What is morphotyping and why do we do it?
When confronted with a group of fossils from an excavation, it is much easier to
answer the questions "How many different species do I have in this collection?"
or "What was the environment like?" than it is to answer the question, "Which species
lived here?" The first two questions can be answered using a process called "morphotyping"
and requires that you carefully observe the fossils and sort them into groups based
on common characteristics. The third question requires that you need to know if
any of the fossils have ever been described or named before. The first questions
can be answered by a careful observer with a minimum of training while the last
question requires a specialist with access to literature and the type specimens.
The process of sorting groups of unknown fossils into groups based on their characteristic
features is known as morphotyping. In 1989, Kirk Johnson began to standardize the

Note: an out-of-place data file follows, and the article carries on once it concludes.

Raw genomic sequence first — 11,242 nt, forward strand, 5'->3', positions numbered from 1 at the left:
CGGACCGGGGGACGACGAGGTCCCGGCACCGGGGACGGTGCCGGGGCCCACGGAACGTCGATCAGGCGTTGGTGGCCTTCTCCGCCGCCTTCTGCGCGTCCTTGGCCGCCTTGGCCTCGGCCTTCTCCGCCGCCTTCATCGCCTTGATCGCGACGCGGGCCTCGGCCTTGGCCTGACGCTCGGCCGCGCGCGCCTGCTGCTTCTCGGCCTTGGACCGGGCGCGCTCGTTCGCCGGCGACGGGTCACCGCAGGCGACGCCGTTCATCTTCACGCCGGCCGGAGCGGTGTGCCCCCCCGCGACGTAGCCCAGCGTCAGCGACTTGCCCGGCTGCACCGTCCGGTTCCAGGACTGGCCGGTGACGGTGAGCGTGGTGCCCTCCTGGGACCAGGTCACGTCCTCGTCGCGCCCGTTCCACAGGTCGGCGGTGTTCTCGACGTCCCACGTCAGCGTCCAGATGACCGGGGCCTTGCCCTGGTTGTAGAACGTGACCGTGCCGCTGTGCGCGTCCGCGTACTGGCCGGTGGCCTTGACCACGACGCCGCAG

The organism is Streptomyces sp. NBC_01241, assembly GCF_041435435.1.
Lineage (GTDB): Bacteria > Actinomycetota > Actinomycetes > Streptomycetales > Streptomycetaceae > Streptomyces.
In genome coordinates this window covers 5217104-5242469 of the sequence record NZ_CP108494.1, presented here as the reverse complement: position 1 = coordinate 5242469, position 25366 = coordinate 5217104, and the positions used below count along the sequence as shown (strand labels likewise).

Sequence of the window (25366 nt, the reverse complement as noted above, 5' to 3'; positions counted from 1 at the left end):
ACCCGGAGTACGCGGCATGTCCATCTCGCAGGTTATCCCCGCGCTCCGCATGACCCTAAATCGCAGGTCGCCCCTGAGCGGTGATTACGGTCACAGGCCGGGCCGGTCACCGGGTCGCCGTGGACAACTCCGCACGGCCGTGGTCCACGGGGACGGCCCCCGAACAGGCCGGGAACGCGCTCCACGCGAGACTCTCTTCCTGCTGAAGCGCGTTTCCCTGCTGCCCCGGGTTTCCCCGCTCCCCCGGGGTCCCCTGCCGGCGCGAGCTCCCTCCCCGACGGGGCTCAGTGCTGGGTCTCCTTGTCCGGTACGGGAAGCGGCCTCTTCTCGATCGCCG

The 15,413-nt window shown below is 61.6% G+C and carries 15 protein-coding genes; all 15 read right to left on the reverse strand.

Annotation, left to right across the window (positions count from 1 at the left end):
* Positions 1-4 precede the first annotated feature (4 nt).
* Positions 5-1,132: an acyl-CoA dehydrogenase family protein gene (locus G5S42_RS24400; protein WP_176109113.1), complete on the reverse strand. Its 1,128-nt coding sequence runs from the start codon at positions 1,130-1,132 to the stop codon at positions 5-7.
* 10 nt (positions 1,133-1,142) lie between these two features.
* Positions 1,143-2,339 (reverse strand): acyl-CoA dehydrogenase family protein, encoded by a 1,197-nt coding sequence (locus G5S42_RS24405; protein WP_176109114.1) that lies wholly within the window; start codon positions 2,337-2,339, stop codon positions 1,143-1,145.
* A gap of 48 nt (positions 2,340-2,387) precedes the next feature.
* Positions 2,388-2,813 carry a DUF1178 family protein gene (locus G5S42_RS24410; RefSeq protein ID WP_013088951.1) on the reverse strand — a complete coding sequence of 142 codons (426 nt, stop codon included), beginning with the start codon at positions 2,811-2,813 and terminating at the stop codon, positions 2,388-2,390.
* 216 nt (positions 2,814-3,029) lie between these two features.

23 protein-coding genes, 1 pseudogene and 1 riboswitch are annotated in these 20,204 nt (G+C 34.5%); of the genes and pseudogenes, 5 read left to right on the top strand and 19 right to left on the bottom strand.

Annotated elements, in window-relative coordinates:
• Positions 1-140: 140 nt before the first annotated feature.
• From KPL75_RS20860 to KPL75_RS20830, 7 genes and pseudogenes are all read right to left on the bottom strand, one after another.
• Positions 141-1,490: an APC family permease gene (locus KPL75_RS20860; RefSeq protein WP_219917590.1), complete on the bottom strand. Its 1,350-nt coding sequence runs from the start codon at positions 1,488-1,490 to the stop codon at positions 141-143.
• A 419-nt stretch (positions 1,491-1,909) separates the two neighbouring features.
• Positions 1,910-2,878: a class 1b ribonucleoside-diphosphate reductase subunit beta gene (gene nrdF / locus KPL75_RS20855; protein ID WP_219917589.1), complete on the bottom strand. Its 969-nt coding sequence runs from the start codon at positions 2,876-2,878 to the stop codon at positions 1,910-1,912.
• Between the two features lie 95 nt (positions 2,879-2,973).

"morphotype method." Here's how it works. First, a collection of fossil plants is
sorted into groups of similar morphology. Then, the best example of each group is
designated as the holomorphotype (This is analogous to the type specimen of the
Linnaean System but the big difference is that the morphotype system is informal
and has common practices while the Linnaean System is formal and has laws. A holomorphotype,
unlike a holotype, can be replaced by a better specimen). The holomorphotype is
given a number that consists of two letters and three numbers (for example, PC105).
This morphotype number then stands as an informal label for that holomorphotype
specimen (and by comparison, all of the fossils in that group).
Once morphotyped, a flora can be analyzed to yield information about paleotemperature,
paleorainfall, and floral diversity.